By Kate Mather and Rebecca Trounson, Los Angeles Times –
LOS ANGELES — A second day of searching showed no sign of the 6-year-old boy swept down the Merced River in Yosemite National Park, one of two brothers caught in a deadly current during a family hike along the park’s most popular trail.
The boy’s 10-year-old brother was pulled from the water shortly after the two were swept away after wading in a rough area of the river, according to park rangers. Despite resuscitation efforts by another park visitor and rangers, he was pronounced dead.
The brothers, who were visiting the park Wednesday with extended family members from Southern California, were about a mile into their hike when they decided to cool off in the river, park spokesman Scott Gediman said. They stopped near the Vernal Fall foot bridge, the first point on the park’s popular Mist Trail where visitors get a glimpse of the 317-foot waterfall that gives the crossing its name.
As the family sought relief from the heat in the shallow waters near the riverbank, the unthinkable happened when the boys were swept away.
The 10-year-old was pulled from the water about 150 yards downstream, Gediman said. A second search began immediately for the 6-year-old.
“Horrible. Horrible. Horrible situation,” Gediman said, his voice trailing off. “These situations are always difficult, but because they’re boys … ”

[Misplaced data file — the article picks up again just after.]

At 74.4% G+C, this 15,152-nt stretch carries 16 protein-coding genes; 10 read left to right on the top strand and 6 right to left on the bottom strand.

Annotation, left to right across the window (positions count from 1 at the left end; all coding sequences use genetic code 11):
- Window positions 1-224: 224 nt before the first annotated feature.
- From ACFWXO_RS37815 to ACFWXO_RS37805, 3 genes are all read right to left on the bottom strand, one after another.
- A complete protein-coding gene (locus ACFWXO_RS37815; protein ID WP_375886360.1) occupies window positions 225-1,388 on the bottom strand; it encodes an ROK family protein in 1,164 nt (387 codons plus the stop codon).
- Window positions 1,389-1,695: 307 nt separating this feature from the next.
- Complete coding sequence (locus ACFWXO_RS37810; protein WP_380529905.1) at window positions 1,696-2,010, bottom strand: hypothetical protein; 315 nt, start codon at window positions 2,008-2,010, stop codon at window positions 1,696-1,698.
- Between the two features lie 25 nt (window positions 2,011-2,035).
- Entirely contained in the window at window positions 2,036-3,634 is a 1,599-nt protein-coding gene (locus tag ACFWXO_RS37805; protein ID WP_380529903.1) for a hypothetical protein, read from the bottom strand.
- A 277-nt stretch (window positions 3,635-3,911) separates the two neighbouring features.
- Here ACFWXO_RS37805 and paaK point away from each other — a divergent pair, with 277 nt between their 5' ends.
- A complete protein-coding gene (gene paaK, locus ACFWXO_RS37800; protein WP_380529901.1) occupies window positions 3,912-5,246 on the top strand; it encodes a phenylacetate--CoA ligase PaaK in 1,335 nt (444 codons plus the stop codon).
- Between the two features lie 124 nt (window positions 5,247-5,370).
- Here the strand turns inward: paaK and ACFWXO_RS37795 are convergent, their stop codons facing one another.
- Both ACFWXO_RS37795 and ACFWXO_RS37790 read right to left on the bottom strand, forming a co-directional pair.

Park officials would not release the boys’ names because they were minors, Gediman said.
Water levels Wednesday were lower than usual in the stretch of river that searchers combed Thursday, unlike last summer, when a swollen Merced hampered efforts to find the bodies of three Central California friends who were swept over Vernal Fall itself. The last of those bodies were recovered in winter.
Although the water is only 6 or 8 inches deep near the banks, the current remains strong in deeper parts of the river, Gediman said. The low water has also exposed even more of the large boulders that dot the Merced.
“It’s not a popular place to get in” the river, said Park Ranger Kari Cobb. “It’s a very rough part of the river.” She said the boys were wading, not swimming, before they got swept away.
There were no posted warning signs, said Cobb, who added that the “hundreds of miles of river” inside the park made it difficult to warn visitors of every peril.
Before Wednesday’s mishap, there had been two drowning deaths in the park this year, both in the Merced River, Gediman said.
Also Thursday, Yosemite National Park and state health officials said a man died and a woman became ill after coming down with hantavirus pulmonary syndrome, a rare rodent-borne disease, after separate visits to the park in June.
Gediman said the two stayed at the park’s popular Curry Village lodging area on overlapping days.
The man, identified only as a 37-year-old from the San Francisco Bay Area, died in late July, officials said. The virus can take up to six weeks to incubate.
The woman, said to be in her 40s and from the Inland Empire region east of Los Angeles, is recovering.